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BOOKS: in law library, on campus, and through ILL
Villanova Law Library Catalog
Search the law library catalog for books and some electronic materials. Try a keyword search, browse for a title of interest and then expand your search by clicking on a Subject link. Use the combined search to search across Falvey library's collections too.
Book Request (Book Concierge) Form
To limit handling of library materials,all law students, faculty and staff are asked to use this form to request a book or other print materials from the law library collection. Books will be checked out to you and available for pickup at the library circulation desk.
Falvey's Contactless Pickup System
Falvey library allows you to place a hold on a book or other hard copy material. That material will be pulled and checked out to you and then you may schedule an appointment to pick it up. See link for details
Books available worldwide
If you find a book that you would like that is not in the Villanova Law or main campus libraries, you may request it through the Law Library Inter-Library Loan Service.
Inter-library Loan Request Form
If you are unable to locate an item in the library catalog (search.law.villnaov.edu), in Falvey's library catalog or on Lexis or Westlaw, please complete this form and we will try to obtain the material from another library.
The Legal Theory of Ethical Positivism by
Call Number: K331 .C36 1996
Publication Date: 1996-03-28
The Legal Theory of Ethical Positivism re-establishes some of the dogmas of classical legal positivism regarding the separation of legizlation and adjudication and the feasibility of institutionalizing the morally neutral application of rules as an ideal capable of significant realization. This is supplemented by an analysis of the formal similarities of the morally and legally adjudicative points of view which offers the prospects of attributing a degree of moral authority to positivistic rule application in particular cases. These theories are worked through in their application to specific problem areas, particularly freedom of communication.
Legal Positivism in American Jurisprudence by
Call Number: K331 .S43 1998
Publication Date: 1998-10-28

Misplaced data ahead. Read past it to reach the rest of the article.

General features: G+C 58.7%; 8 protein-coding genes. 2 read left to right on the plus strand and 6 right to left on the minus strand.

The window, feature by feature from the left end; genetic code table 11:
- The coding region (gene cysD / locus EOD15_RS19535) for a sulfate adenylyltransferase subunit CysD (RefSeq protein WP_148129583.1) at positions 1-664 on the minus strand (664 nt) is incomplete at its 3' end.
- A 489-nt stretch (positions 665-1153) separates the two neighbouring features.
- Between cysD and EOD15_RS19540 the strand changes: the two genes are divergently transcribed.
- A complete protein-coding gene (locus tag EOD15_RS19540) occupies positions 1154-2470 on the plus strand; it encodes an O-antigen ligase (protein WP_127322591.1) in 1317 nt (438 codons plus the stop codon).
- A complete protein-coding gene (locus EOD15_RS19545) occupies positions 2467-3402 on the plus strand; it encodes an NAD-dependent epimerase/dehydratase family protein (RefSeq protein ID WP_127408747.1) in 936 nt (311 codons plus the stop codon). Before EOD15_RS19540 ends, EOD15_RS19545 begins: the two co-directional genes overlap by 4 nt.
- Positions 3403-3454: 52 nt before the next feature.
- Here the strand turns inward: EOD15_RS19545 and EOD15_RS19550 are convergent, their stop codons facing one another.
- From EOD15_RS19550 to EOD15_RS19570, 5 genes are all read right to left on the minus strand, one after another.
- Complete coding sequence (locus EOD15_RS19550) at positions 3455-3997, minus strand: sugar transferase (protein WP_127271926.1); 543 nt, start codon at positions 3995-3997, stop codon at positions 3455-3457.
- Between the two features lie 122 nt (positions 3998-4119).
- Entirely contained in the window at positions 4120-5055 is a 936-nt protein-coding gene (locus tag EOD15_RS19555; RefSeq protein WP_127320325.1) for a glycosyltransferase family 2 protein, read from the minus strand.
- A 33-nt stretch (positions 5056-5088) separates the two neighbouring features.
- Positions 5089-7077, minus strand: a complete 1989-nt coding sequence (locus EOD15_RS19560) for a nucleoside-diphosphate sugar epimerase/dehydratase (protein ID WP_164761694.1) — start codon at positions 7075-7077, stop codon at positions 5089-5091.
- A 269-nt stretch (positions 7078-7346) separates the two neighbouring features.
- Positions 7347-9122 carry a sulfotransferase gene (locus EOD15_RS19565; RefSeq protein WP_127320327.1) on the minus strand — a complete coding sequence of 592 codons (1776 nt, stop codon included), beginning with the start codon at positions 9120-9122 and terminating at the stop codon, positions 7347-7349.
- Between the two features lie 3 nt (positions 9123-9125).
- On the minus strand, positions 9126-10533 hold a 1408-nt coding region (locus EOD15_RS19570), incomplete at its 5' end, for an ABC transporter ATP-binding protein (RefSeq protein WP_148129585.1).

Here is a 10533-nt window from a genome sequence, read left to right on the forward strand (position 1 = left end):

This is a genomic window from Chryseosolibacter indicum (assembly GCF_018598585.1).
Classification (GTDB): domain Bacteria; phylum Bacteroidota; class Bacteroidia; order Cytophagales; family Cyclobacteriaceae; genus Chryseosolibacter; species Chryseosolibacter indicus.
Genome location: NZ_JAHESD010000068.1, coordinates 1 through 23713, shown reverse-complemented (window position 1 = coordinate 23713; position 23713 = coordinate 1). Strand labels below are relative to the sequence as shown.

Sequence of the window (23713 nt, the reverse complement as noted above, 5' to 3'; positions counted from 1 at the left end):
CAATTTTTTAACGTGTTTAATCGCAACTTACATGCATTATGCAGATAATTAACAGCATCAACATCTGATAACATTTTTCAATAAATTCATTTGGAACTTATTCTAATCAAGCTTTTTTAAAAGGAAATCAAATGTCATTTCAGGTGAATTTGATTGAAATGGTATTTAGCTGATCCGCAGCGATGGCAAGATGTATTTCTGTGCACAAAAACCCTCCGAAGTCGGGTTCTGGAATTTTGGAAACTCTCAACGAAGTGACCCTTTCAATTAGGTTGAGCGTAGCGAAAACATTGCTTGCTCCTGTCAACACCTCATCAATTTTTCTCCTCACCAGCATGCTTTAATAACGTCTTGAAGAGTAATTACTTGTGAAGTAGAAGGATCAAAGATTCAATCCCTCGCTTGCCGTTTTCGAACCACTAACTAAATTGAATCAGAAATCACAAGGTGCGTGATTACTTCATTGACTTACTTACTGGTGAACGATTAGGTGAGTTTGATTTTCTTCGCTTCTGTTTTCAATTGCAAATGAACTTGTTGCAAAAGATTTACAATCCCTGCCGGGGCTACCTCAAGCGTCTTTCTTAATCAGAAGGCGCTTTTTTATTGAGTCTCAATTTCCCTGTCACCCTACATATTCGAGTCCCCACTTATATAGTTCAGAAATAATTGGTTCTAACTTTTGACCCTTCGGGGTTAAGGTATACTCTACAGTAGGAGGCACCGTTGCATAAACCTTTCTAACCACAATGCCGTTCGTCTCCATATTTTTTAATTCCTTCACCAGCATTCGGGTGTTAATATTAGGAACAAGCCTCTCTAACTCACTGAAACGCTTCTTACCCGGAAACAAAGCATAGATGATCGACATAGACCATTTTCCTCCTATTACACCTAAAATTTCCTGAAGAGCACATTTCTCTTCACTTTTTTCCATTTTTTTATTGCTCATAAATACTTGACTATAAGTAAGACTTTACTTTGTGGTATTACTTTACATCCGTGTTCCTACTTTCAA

This book represents a serious and philosophically sophisticated guide to modern American legal theory, demonstrating that legal positivism has been a misunderstood and underappreciated perspective through most of twentieth-century American legal thought. Anthony Sebok traces the roots of positivism through the first half of the twentieth century, and rejects the view that one must adopt some version of natural law theory in order to recognize moral principles in the law. On the contrary, once one corrects for the mistakes of formalism and postwar legal process, one is left with a theory of legal positivism that takes moral principles seriously while avoiding the pitfalls of natural law. The broad scope of this book ensures that it will be read by philosophers of law, historians of law, historians of American intellectual life, and those in political science concerned with public law and administration.
Legality and Legitimacy by This book investigates one of the oldest questions of legal philosophy---the relationship between law and legitimacy. It analyses the legal theories of three eminent public lawyers of the Weimar era, Carl Schmitt, Hans Kelsen, and Hermann Heller. Their theories addressed the problems of legaland political order in a crisis-ridden modern society and so they remain highly relevant to contemporary debates about legal order in the age of pluralism.Schmitt, the philosopher of German fascism, has recently received much attention. Kelsen is well-known as one of the main exponents of the philosophy of legal positivism. Heller is virtually unknown outside Germany.Dyzenhaus exposes the dangers of Schmitt's legal philosophy by situating it in the legal context of constitutional crisis to which he responded. He also points out the severs inadequacies of Kelsen's legal positivism. In a wide-ranging account of the predicaments of contemporary legal and politicalphilosophy, Heller's position is argued to be the most promising of the three.
Publication Date: 1999-11-18
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Lexis Law Reviews and Journals
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Westlaw's Law Reviews & Journals
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